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From Bell Labs to the Royce Institute: Fostering Interdisciplinary Collaboration in Materials Science

Back in January I started looking at the case for a new collaborative framework in advanced materials. Since then The Henry Royce Institute has published an Interim Report on its work towards a National Materials Innovation Strategy. The strategy has a range of objectives which notably include creating a collaborative materials innovation ecosystem in the UK and allowing synergies across traditional sectors to be harnessed and so this plays significantly into our picture of the materials innovation landscape in the UK. Building an innovation ecosystem is something which is challenging to do as many external factors which may or may not be controllable influence its effectiveness.

In looking at these factors it may also be useful to look at a widely cited example of an innovation ecosystem - that of Bell Labs in the US. Looking at the external factors which play into the ‘creation’ of an ecosystem as these external factors can have a significant impact on the effectiveness of the ecosystem and in some regards, is beyond control of its ‘creators’. 

Bells Labs, originally part of AT&T, was established in the 1920s with the mission to advance communication technologies. It evolved into a powerhouse of innovation due to its structure, culture, and the visionary leadership that emphasised long-term research over short-term profits.

A number of years ago I picked up a copy of The Idea Factory: Bell Labs and the Great Age of American Innovation by Jon Gertner which is a very well written history of Bell Labs, focusing on its healthy output of new technologies. There are some immediate similarities such as a focus on interdisciplinary collaboration. Although focused around materials, the Royce has a broad range of disciplines within the scientific and engineering faculty. Bell Labs, similarly, was a melting pot of physicists, chemists, engineers, and mathematicians. This interdisciplinary approach facilitates discoveries by allowing experts from various fields to collaborate closely, often leading to unexpected innovations.

A long-term focus is required in deep tech and materials innovations. Perhaps, unhelpfully many modern tech companies need to be driven by quarterly results. A more distant horizon allows for the development of foundational technologies that take years, sometimes decades, to mature. In our investment language, this might be called patient capital. The laser which, while conceived in the 1950s, didn't become commercially viable until decades later, but subsequently revolutionised fields like telecommunications and medicine. This long-term focus also requires a subsequent private investment with a similar outlook and funds such as Northern Gritstone have been set up to support spin outs with this patient perspective.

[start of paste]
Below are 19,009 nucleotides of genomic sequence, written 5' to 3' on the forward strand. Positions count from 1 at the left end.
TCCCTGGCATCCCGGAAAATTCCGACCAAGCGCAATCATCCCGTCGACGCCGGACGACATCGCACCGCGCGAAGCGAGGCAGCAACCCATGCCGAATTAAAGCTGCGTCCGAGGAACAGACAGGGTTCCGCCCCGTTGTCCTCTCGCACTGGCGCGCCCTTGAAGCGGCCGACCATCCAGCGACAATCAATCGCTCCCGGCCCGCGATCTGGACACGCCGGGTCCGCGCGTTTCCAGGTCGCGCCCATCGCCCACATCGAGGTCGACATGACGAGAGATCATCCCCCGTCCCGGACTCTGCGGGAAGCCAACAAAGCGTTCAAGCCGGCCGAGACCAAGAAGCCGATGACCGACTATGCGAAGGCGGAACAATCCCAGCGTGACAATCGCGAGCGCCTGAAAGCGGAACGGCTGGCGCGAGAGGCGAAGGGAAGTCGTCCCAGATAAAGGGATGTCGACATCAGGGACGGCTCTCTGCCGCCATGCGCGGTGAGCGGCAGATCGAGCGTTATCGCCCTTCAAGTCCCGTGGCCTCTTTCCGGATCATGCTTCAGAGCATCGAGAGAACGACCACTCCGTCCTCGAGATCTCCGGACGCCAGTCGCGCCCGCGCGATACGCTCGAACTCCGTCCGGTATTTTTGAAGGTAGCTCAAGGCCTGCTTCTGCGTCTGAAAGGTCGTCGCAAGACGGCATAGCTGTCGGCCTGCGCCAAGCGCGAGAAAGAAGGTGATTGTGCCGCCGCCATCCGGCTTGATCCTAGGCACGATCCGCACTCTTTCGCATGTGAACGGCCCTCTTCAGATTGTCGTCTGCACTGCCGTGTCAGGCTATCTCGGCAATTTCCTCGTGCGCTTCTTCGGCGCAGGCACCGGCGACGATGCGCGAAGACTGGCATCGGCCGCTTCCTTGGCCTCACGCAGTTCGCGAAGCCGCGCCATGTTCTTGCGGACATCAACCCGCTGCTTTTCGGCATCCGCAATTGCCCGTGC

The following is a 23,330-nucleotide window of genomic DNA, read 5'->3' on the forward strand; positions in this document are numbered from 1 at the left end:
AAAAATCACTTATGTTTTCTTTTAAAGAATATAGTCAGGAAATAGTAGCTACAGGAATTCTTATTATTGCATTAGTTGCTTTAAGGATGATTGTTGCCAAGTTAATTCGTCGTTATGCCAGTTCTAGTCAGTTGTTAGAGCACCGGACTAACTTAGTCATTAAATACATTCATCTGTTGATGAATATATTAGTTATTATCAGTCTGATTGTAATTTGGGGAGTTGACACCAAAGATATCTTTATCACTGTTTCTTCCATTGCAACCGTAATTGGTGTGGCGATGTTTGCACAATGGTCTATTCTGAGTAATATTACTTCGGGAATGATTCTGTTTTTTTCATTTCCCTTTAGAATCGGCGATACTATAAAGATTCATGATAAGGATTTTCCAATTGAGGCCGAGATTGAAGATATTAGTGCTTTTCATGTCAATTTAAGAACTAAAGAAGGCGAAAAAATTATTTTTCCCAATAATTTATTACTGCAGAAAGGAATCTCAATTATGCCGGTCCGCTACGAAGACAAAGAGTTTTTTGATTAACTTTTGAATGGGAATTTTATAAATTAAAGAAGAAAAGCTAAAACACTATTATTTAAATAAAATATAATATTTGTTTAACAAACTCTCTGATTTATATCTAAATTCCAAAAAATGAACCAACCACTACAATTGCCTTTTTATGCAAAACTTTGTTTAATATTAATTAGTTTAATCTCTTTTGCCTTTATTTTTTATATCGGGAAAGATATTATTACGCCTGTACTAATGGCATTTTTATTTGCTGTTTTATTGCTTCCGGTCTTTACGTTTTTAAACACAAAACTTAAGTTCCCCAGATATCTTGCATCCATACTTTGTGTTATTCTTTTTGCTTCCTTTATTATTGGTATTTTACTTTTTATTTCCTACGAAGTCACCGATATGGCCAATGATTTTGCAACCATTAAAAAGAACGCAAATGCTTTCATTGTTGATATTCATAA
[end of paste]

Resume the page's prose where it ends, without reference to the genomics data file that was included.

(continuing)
Further similarities can be found in the supportive infrastructure and government support for state-of-the-art equipment and dedicated support staff. With the continuity and experience of support staff being particularly vital in my opinion as they maintain the know-how which is vital to ensure continuity as different researchers engage on technologies.  

There are some obvious differences however. While modern labs (including the Royce hub in Manchester) often have more open layouts and shared resources which encourage serendipitous encounters and easy communication, there is a physical proximity which is impossible with the organisation’s dispersed nature across the UK. The most striking difference however is the simple fact that Bell Labs was a single entity whereas the Royce Institute is made up of nine universities with countless commercial partners. 

In many people’s experience, however, the challenges around handling IP can be one of the most detrimental to productivity and commercialisation of new materials and technology. Under a single entity system there is obviously a clear decision making hierarchy and much lower barriers to cross contamination and usage of results. Open innovation became popular in an attempt to provide a framework under which to try and maximise the overall productivity of an ecosystem but it is perhaps time to revisit and adapt it to the needs of this new Royce platform. Next time, we will be looking at the practicalities and needs in this new environment.

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